Tip & Hint: DB_CREATE_FILE_DEST Behavior when using ASM

Recently I saw database admin with issue during the Restore  Database using RMAN and ASM, when database is locate in more than one Diskgroup.
The Datafiles and REDO were created in two different diskgroups.
It was necessary to perform a restore of the database, then the dba removed all datafiles in both diskgroup and executed restore the database.
During the restore RMAN was reported restoring the datafiles in the correct diskgroup and  showing original path/file on prompt of RMAN, but at the end of restore  all datafiles were restored in only one diskgroup, all datafiles were moved/renamed to diskgroup   specified in parameter DB_CREATE_FILE_DEST.
Question: It’s a normal behavior?
Yes…When using ASM and Oracle parameters such as DB_CREATE_FILE_DEST and DB_CREATE_ONLINE_LOG_DEST_n the dba must be careful to either use all OMF files or keep track of the files not created OMF. There is an order in which files are created with these parameters.
By default, when create a Database using DBCA storing datafiles in  ASM the parameter DB_CREATE_FILE_DEST  is set during creation of database, the parameter  DB_CREATE_ONLINE_LOG_DEST_n is not set.

Datafiles Behavior

The restore behavior is the same as with file creation behavior for OMF files. When OMF files are restored, they follow an order of precedence. That order is:

  1. If “SET NEWNAME” is specified, RMAN will use that name for restore.
  2.  If the original file exists, RMAN will use the original filename for restore.
  3.  If the DB_CREATE_FILE_DEST is set and original filename does not exist, RMAN will use the diskgroup name specified
  4.  If no DB_CREATE_FILE_DEST is set and the original file does not exist, then RMAN will create another name for that file in the original disk group.

So, If you do not want surprise after or during the restore, you must unset the parameter DB_CREATE_FILE_DEST before start restore.

alter system set DB_CREATE_FILE_DEST='' scope=memory;

After Restore/Recover (i.e during open database) you can have suprise if DB_CREATE_FILE_DEST is not set.

So, I recommend you set DB_CREATE_FILE_DEST  between   after RECOVER DATABASE and before “OPEN RESETLOGS”  or set  DB_CREATE_ONLINE_LOG_DEST_n, because during “open resetlogs” Oracle will create Online Logs files if it does not exists.

Online Logs (Redo) Behavior

 When OMF files are restored, they follow an order of precedence. That order is:

  1. If the original file exists, RMAN will use the original filename for restore.
  2. If the DB_CREATE_ONLINE_LOG_DEST_n  is set and original filename does not exist, RMAN will use the diskgroup name specified in DB_CREATE_ONLINE_LOG_DEST_n
  3. If no DB_CREATE_ONLINE_LOG_DEST_n  is set and the original file does not exist  but  DB_CREATE_FILE_DEST and DB_RECOVERY_FILE_DEST  (FRA) is set, RMAN will use the diskgroup name specified in both (DB_CREATE_FILE_DEST & DB_RECOVERY_FILE_DEST)  to multiplex ONLINELOG.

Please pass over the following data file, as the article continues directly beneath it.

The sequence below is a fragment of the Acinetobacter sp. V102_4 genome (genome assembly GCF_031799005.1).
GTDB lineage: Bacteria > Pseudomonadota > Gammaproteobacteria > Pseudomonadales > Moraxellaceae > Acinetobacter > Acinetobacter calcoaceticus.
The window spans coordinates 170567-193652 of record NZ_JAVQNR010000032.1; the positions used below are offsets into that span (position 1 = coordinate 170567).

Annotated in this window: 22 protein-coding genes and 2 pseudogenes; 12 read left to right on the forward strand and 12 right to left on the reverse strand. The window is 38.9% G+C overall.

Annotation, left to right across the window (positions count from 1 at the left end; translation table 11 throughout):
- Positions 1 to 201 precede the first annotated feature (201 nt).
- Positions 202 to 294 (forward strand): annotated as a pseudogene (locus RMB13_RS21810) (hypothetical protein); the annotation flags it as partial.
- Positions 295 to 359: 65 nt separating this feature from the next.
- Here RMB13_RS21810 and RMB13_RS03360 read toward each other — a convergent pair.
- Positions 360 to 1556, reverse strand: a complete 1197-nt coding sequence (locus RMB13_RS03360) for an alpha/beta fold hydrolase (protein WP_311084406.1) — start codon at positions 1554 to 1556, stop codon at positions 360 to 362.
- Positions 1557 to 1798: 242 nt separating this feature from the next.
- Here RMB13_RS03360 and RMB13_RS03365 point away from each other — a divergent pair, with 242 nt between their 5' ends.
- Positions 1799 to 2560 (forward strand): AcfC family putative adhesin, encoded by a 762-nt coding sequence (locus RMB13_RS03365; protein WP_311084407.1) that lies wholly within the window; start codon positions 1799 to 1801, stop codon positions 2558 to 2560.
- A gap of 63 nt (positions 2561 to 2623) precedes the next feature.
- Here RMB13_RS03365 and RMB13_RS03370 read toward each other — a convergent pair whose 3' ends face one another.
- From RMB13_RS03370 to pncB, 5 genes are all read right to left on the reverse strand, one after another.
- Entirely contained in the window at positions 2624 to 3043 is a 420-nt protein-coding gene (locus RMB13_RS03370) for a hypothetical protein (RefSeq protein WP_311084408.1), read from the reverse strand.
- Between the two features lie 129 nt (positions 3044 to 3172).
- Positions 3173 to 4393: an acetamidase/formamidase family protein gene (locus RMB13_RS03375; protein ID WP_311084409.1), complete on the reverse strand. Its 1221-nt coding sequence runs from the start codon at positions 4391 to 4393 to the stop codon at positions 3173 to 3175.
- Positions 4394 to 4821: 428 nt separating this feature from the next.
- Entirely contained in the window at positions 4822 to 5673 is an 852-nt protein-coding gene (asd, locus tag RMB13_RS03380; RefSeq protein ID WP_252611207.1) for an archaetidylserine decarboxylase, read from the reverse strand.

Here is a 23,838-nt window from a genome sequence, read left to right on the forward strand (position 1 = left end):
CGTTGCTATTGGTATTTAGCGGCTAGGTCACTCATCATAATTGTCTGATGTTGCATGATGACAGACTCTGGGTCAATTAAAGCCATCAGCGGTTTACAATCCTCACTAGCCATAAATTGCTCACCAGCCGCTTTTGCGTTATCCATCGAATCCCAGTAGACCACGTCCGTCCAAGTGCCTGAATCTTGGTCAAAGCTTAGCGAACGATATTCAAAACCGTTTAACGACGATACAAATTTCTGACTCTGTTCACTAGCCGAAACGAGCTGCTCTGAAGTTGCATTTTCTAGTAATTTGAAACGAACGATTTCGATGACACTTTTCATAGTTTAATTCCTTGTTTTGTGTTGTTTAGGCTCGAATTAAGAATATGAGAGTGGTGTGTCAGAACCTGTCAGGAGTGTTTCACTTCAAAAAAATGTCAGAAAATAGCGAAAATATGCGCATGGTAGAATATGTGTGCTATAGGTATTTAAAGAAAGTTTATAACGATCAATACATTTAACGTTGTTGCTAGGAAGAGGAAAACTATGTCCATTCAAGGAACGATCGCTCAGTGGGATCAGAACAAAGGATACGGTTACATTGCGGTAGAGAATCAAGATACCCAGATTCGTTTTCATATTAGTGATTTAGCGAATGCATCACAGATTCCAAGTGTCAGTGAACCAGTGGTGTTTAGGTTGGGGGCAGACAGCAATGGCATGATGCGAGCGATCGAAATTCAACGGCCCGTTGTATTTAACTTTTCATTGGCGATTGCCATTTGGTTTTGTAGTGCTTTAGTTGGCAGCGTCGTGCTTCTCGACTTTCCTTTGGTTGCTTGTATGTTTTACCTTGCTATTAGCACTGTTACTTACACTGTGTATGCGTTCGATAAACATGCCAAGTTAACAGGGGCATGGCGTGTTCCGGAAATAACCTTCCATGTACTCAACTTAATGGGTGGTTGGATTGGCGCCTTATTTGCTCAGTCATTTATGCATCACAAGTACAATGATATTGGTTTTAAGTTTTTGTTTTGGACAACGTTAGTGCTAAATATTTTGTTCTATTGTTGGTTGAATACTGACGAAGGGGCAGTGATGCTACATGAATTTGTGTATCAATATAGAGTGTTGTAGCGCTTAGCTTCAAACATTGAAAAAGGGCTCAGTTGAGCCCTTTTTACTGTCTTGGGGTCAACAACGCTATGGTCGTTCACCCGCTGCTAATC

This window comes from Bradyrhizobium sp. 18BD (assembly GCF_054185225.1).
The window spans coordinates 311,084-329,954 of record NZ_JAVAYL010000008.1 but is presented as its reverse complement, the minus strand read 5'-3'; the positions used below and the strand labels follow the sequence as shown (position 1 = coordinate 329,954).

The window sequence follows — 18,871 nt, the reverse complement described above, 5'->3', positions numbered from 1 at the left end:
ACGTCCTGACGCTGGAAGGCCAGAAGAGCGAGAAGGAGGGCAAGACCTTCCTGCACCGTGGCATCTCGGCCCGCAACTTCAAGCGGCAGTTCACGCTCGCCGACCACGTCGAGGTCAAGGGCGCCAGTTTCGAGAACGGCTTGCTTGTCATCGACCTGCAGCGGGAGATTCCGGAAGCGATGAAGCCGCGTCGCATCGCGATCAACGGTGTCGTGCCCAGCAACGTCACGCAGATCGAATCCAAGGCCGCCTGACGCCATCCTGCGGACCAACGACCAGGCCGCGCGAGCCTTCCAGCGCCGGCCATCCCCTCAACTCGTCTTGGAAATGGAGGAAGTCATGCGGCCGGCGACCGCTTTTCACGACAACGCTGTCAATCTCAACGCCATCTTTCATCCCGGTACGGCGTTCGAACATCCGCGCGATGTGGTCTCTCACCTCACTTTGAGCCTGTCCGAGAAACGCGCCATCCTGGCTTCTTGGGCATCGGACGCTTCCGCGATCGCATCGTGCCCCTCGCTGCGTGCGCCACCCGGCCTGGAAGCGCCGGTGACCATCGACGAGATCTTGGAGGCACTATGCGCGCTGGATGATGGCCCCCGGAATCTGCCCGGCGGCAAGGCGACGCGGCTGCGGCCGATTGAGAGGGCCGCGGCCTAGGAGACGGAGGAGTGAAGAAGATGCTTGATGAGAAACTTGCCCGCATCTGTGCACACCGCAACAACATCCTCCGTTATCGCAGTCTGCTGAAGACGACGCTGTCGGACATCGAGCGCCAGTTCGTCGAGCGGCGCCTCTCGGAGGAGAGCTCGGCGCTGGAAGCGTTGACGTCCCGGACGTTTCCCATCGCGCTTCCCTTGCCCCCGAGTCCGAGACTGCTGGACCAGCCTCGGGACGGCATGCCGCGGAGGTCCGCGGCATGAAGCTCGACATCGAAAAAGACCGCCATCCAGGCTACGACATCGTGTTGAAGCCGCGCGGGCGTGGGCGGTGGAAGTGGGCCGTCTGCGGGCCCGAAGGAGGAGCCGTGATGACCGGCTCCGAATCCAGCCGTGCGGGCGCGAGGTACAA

4. If no DB_CREATE_ONLINE_LOG_DEST_n and DB_RECOVERY_FILE_DEST   is set and the original file does not exist  but  DB_CREATE_FILE_DEST is set,  RMAN will use the diskgroup name specified in DB_CREATE_FILE_DEST.
  5. If no DB_CREATE_ONLINE_LOG_DEST_n and DB_CREATE_FILE_DEST   is set and the original file does not exist  but  DB_RECOVERY_FILE_DEST is set,  RMAN will use the diskgroup name specified in DB_RECOVERY_FILE_DEST.
  6. If no DB_CREATE_ONLINE_LOG_DEST_n, DB_CREATE_FILE_DEST and  DB_RECOVERY_FILE_DEST is set and the original file does not exist, Oracle will raise “ORA-19801: initialization parameter DB_RECOVERY_FILE_DEST is not set” during “alter database open resetlogs“.
Hope this help


Why Use Parallel Processing?

This demonstration compares the use of parallel and serial processing for the same SQL query.
This demonstration is associated with lessons 2 and 3 of the Oracle University seminar: Parallel Processing in Oracle 11g.


How to Migrate a Microsoft SQL Server Database to Oracle Database 11g


What Is SQL Developer?

Oracle SQL Developer is a free graphical tool that enhances productivity and simplifies database development tasks. Using Oracle SQL Developer, you can browse database objects, run SQL statements, edit and debug PL/SQL statements and run reports, whether provided or created.

Microsoft SQL Server Migration Overview

Using Oracle SQL Developer Migration Workbench, you can quickly migrate your third-party database to Oracle.

There are four main steps in the database migration process:


Capture the Source Database The first step is to capture a “snapshot” of the Microsoft SQL Server database. This can be done in two ways.

  1. Online Capture: This requires creating a connection in SQL Developer to a live Microsoft SQL Server database. Using JDBC, the Microsoft SQL Server database metadata can be accessed and the Capture Model created.
  2. Offline Capture: This involves BCP scripts generated by SQL Developer to extract the Microsoft SQL Server database metadata to files. These files can then be “captured” by SQL Developer to create the Captured Model.

The second method is what you will perform in this tutorial.

Using SQL Developers Offline Capture feature, the Microsoft SQL Server Northwind sample database has been extracted into offline data files. The SQLServer2005.ocp file generated by the Capture tool contains the database schema information for the Microsoft SQL Server Northwind Traders database. Oracle SQL Developer Migration Workbench uses this file as the basis for building a representation of the structure of the source Microsoft SQL Server database. This structure is called the Captured Model.

Convert the Captured Database Oracle SQL Developer Migration Workbench uses the Captured Model to convert the captured objects to Oracle-format objects, building up a representation of the structure of the destination database. This structure is called the Converted Model.
Generate the Oracle Database Oracle SQL Developer Migration Workbench generates DDL statements to create the new Oracle database, based upon the Converted Model objects. Running the DDL statements will result in the creation of the objects in the Oracle database.